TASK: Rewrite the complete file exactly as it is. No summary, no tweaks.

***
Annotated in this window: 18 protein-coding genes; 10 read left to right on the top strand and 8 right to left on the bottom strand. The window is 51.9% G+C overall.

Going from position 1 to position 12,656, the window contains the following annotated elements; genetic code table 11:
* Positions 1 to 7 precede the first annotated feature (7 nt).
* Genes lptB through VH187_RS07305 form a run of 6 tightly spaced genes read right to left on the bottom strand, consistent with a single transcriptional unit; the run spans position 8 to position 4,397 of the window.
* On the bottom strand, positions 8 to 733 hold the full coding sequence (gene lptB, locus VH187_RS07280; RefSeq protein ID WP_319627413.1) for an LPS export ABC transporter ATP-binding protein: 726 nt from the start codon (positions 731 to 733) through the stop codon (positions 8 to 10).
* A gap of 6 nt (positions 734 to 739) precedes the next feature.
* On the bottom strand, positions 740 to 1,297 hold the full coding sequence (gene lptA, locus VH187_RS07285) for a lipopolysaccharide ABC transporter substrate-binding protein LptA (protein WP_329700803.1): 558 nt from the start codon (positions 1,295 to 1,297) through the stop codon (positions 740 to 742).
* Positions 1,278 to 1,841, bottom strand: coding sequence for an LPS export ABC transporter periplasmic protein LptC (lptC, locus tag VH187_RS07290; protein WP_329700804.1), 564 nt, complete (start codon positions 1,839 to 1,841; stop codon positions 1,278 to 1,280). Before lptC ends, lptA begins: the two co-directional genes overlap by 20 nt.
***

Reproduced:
Annotated in this window: 18 protein-coding genes; 10 read left to right on the top strand and 8 right to left on the bottom strand. The window is 51.9% G+C overall.

Going from position 1 to position 12,656, the window contains the following annotated elements; genetic code table 11:
* Positions 1 to 7 precede the first annotated feature (7 nt).
* Genes lptB through VH187_RS07305 form a run of 6 tightly spaced genes read right to left on the bottom strand, consistent with a single transcriptional unit; the run spans position 8 to position 4,397 of the window.
* On the bottom strand, positions 8 to 733 hold the full coding sequence (gene lptB, locus VH187_RS07280; RefSeq protein ID WP_319627413.1) for an LPS export ABC transporter ATP-binding protein: 726 nt from the start codon (positions 731 to 733) through the stop codon (positions 8 to 10).
* A gap of 6 nt (positions 734 to 739) precedes the next feature.
* On the bottom strand, positions 740 to 1,297 hold the full coding sequence (gene lptA, locus VH187_RS07285) for a lipopolysaccharide ABC transporter substrate-binding protein LptA (protein WP_329700803.1): 558 nt from the start codon (positions 1,295 to 1,297) through the stop codon (positions 740 to 742).
* Positions 1,278 to 1,841, bottom strand: coding sequence for an LPS export ABC transporter periplasmic protein LptC (lptC, locus tag VH187_RS07290; protein WP_329700804.1), 564 nt, complete (start codon positions 1,839 to 1,841; stop codon positions 1,278 to 1,280). Before lptC ends, lptA begins: the two co-directional genes overlap by 20 nt.